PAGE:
The five doll mascots of the 2008 summer Olympiad have undoubtedly sparked a commercial blitz in China, with companies vying to register domain names and launch new products bearing their names or images.
Let alone the white-hot retail market filled with cuddly toys, commemorative coins and stamps of the mascots, which are cartoon renditions of a panda, a carp, a Tibetan antelope, a swallow and the Olympic flame, each one the color of one of the Olympic rings.
A high-tech company has snatched the domain names "fuwabeibei.cn" and "fuwayingying.cn", while a flavor firm in Dalian has registered "fuwajingjing.cn", "fuwahuanhuan.cn" and "fuwanini.cn".
The five Olympic mascots Beijing unveiled on Friday are Bei Bei, Jing Jing, Huan Huan, Ying Ying and Ni Ni, which, put together, translates to "Beijing welcomes you!"
Experts with China Network Information Center said these domain names have massive potentials for revaluation.
Lenovo, the world's third largest PC manufacturer, has started to "show off" some of its privileges as the global partner of the International Olympic Committee. On the same day the Olympic mascots were unveiled, the personal computer giant launched 10 sets of commemorative flash disks, each containing five dainty disks with the mascots.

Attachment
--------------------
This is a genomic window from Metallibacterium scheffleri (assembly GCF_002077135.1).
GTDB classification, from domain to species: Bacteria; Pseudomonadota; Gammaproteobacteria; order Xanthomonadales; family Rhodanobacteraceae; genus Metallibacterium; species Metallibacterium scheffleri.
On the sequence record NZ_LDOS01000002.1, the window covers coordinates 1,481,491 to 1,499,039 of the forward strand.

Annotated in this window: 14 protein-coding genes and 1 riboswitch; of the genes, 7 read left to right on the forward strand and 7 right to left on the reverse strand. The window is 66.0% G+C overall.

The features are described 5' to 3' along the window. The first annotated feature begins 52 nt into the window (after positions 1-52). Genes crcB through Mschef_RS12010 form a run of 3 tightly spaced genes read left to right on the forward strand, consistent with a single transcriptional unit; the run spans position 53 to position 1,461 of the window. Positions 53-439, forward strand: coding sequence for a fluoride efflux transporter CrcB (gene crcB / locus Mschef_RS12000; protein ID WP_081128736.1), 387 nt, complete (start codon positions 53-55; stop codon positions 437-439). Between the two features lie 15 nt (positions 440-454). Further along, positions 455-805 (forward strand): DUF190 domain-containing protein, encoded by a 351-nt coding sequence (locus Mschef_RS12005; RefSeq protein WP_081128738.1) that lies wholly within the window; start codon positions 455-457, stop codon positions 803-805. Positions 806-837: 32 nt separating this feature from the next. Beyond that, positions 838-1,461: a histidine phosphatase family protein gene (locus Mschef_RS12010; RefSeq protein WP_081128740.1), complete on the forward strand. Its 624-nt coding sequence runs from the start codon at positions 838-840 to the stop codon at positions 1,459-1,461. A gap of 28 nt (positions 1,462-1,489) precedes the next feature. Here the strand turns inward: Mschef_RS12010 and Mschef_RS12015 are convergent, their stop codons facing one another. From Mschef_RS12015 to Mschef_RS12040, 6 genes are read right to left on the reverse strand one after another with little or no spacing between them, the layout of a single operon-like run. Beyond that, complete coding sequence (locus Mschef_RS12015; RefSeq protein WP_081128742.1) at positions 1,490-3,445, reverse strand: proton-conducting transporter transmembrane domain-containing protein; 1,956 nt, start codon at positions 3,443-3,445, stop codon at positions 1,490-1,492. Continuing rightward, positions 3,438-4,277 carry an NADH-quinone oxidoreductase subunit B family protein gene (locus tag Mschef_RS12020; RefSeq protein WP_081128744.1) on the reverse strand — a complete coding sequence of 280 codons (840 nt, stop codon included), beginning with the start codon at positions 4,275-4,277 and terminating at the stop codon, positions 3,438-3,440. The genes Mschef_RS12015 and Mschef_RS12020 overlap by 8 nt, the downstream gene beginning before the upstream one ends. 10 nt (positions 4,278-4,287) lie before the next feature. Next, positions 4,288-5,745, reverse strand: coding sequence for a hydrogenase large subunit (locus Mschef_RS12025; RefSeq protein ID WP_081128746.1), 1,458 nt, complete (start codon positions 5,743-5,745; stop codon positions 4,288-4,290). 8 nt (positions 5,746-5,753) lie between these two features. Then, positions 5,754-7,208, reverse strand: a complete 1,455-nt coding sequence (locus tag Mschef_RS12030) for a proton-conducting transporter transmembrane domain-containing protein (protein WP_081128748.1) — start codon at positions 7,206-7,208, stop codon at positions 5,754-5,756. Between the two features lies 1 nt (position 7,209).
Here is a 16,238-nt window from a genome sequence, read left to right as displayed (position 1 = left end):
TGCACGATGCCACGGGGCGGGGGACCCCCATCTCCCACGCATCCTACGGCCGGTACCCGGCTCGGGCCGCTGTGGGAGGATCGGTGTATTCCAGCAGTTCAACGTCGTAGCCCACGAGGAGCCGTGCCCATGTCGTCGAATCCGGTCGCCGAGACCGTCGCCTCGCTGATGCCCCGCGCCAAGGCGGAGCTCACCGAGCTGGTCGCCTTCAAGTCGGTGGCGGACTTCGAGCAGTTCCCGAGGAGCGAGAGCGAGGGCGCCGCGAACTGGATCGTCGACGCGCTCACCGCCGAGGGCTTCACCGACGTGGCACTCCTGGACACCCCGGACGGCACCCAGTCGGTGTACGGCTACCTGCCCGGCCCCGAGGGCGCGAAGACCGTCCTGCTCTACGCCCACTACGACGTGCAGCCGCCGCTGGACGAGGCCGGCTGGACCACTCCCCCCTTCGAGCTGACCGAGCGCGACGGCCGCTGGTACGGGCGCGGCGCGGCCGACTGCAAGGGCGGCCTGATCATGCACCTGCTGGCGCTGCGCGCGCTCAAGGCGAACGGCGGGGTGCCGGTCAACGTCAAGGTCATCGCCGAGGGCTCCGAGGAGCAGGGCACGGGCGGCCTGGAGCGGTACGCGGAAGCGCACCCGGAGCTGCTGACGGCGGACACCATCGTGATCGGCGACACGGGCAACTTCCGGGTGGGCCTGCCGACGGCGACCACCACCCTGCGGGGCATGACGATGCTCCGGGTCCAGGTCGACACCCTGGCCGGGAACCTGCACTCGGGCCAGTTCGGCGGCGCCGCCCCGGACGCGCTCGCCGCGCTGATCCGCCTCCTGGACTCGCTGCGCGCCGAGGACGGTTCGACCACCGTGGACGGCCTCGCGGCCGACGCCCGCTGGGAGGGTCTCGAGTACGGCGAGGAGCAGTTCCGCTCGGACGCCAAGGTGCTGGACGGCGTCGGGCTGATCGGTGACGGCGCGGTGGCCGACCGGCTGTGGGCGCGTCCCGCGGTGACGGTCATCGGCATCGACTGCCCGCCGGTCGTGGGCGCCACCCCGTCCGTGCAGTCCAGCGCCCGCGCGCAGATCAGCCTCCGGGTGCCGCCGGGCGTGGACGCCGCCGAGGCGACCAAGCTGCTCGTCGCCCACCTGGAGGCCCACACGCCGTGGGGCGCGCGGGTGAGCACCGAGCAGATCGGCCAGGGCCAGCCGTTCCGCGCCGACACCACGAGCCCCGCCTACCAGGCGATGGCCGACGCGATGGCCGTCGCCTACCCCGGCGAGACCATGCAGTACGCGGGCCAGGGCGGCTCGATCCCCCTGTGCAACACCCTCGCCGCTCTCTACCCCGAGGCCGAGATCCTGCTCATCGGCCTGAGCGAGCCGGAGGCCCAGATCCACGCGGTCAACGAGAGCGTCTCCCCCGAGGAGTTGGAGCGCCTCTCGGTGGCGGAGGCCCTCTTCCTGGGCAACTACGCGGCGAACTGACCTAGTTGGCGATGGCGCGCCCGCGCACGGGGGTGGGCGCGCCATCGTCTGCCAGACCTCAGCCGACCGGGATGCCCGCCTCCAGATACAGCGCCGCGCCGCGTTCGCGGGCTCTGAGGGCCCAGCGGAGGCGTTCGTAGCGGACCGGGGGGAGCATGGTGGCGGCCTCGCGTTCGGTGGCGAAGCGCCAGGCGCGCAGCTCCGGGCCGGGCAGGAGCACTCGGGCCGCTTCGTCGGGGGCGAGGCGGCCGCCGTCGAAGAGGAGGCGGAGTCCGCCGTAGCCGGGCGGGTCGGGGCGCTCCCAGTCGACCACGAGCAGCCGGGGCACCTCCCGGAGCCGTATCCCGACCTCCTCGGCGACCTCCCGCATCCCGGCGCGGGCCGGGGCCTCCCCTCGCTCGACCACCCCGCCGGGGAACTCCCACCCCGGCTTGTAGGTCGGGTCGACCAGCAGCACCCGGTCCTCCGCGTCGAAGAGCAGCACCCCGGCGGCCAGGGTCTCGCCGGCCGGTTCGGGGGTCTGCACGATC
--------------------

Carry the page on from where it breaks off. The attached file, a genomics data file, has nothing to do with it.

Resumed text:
Company sources said it is the first time for Olympic mascots to appear on the high-tech product that is rapidly gaining popularity among Chinese computer users.
Coca Cola, another long-term partner with IOC, has launched commemorative tins bearing the Olympic mascots. More than 1.6 million of the special tinned drink will be sold in 21 Chinese cities.
The mascot has always been one of the most popular elements of the Olympiad, says Paul Etchells, Division President, Coca-Cola (China) Beverages Ltd..
Etchells praised the five doll mascots for the Beijing Olympic Games, saying they have embodied Chinese folk art in modern, lively designs.
Coca Cola also launched commemorative tins in 2001 to mark Beijing's success as host city of the 2008 Olympics.